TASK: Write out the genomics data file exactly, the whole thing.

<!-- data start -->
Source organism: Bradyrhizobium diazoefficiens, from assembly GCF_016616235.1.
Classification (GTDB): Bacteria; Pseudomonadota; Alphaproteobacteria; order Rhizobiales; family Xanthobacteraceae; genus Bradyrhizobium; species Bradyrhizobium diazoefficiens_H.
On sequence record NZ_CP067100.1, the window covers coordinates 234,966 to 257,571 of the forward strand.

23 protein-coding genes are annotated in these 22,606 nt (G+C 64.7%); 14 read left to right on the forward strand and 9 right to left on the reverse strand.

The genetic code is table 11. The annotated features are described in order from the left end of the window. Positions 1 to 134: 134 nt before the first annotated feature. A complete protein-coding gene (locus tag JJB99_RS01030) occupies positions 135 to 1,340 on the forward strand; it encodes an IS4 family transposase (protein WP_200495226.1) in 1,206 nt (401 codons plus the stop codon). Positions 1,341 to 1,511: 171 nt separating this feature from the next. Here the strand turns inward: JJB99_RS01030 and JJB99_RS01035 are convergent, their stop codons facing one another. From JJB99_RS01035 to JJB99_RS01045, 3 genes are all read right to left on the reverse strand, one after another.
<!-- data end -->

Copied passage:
Source organism: Bradyrhizobium diazoefficiens, from assembly GCF_016616235.1.
Classification (GTDB): Bacteria; Pseudomonadota; Alphaproteobacteria; order Rhizobiales; family Xanthobacteraceae; genus Bradyrhizobium; species Bradyrhizobium diazoefficiens_H.
On sequence record NZ_CP067100.1, the window covers coordinates 234,966 to 257,571 of the forward strand.

23 protein-coding genes are annotated in these 22,606 nt (G+C 64.7%); 14 read left to right on the forward strand and 9 right to left on the reverse strand.

The genetic code is table 11. The annotated features are described in order from the left end of the window. Positions 1 to 134: 134 nt before the first annotated feature. A complete protein-coding gene (locus tag JJB99_RS01030) occupies positions 135 to 1,340 on the forward strand; it encodes an IS4 family transposase (protein WP_200495226.1) in 1,206 nt (401 codons plus the stop codon). Positions 1,341 to 1,511: 171 nt separating this feature from the next. Here the strand turns inward: JJB99_RS01030 and JJB99_RS01035 are convergent, their stop codons facing one another. From JJB99_RS01035 to JJB99_RS01045, 3 genes are all read right to left on the reverse strand, one after another.